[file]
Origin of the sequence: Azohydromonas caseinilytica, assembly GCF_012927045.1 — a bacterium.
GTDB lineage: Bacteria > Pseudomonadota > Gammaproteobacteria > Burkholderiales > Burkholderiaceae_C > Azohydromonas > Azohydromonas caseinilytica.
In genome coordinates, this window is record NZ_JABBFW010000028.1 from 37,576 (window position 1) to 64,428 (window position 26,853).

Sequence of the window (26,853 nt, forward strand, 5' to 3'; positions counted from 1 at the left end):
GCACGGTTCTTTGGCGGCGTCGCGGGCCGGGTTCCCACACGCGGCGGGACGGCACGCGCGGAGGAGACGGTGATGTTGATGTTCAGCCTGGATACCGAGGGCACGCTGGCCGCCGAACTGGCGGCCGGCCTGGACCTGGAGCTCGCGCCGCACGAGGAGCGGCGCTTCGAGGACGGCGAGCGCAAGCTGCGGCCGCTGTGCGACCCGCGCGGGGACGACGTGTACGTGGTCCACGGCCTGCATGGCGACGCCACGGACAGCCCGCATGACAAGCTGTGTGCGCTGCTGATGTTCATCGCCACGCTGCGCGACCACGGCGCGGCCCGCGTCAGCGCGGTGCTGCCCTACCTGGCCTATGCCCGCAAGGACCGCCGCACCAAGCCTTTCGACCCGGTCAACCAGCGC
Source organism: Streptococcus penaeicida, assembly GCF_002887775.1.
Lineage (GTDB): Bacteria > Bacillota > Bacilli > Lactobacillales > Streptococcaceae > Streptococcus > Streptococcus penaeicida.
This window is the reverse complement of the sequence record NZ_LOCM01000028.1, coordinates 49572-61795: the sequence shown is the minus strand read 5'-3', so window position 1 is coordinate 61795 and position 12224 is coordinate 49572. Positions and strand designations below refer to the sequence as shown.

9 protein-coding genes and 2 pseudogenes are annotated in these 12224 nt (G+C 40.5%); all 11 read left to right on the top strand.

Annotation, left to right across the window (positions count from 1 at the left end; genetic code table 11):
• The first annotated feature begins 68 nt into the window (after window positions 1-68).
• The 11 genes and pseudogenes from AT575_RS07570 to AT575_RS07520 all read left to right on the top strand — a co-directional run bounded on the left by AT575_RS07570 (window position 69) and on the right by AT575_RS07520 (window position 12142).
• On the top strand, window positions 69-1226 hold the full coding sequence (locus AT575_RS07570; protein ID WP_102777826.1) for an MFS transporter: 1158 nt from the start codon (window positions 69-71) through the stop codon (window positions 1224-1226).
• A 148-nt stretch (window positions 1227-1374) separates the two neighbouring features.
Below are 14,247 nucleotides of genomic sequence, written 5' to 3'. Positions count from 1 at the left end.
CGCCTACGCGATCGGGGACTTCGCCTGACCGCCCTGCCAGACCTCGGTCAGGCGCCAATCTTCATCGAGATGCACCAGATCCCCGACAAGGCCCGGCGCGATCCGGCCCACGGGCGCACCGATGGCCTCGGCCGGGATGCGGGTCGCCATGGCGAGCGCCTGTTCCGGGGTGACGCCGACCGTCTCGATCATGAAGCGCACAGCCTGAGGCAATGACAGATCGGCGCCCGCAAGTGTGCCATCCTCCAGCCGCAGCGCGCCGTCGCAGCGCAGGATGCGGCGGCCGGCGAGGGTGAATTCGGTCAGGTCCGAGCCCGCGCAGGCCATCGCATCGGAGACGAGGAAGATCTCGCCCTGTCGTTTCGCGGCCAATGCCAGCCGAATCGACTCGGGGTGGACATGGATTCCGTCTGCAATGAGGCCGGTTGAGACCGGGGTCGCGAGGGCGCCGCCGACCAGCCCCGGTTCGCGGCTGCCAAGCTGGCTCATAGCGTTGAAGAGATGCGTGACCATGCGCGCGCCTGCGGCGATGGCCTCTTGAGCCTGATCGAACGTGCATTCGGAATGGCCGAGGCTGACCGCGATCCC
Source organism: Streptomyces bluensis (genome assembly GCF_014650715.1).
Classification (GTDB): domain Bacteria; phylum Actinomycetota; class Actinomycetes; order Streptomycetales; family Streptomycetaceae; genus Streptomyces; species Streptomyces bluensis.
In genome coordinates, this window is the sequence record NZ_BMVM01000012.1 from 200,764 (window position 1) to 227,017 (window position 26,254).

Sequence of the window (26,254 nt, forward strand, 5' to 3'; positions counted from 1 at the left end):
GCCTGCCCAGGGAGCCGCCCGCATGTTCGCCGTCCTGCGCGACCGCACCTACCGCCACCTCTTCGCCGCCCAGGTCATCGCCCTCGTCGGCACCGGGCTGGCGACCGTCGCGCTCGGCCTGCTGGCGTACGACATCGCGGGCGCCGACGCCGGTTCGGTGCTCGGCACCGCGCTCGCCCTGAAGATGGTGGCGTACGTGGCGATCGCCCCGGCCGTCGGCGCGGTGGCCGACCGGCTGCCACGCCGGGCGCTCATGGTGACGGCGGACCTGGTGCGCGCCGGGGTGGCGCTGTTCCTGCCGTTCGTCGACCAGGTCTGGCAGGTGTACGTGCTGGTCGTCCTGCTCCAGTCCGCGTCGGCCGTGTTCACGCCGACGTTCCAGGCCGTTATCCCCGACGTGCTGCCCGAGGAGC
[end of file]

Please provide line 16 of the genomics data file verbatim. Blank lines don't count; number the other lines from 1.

CGCCTACGCGATCGGGGACTTCGCCTGACCGCCCTGCCAGACCTCGGTCAGGCGCCAATCTTCATCGAGATGCACCAGATCCCCGACAAGGCCCGGCGCGATCCGGCCCACGGGCGCACCGATGGCCTCGGCCGGGATGCGGGTCGCCATGGCGAGCGCCTGTTCCGGGGTGACGCCGACCGTCTCGATCATGAAGCGCACAGCCTGAGGCAATGACAGATCGGCGCCCGCAAGTGTGCCATCCTCCAGCCGCAGCGCGCCGTCGCAGCGCAGGATGCGGCGGCCGGCGAGGGTGAATTCGGTCAGGTCCGAGCCCGCGCAGGCCATCGCATCGGAGACGAGGAAGATCTCGCCCTGTCGTTTCGCGGCCAATGCCAGCCGAATCGACTCGGGGTGGACATGGATTCCGTCTGCAATGAGGCCGGTTGAGACCGGGGTCGCGAGGGCGCCGCCGACCAGCCCCGGTTCGCGGCTGCCAAGCTGGCTCATAGCGTTGAAGAGATGCGTGACCATGCGCGCGCCTGCGGCGATGGCCTCTTGAGCCTGATCGAACGTGCATTCGGAATGGCCGAGGCTGACCGCGATCCC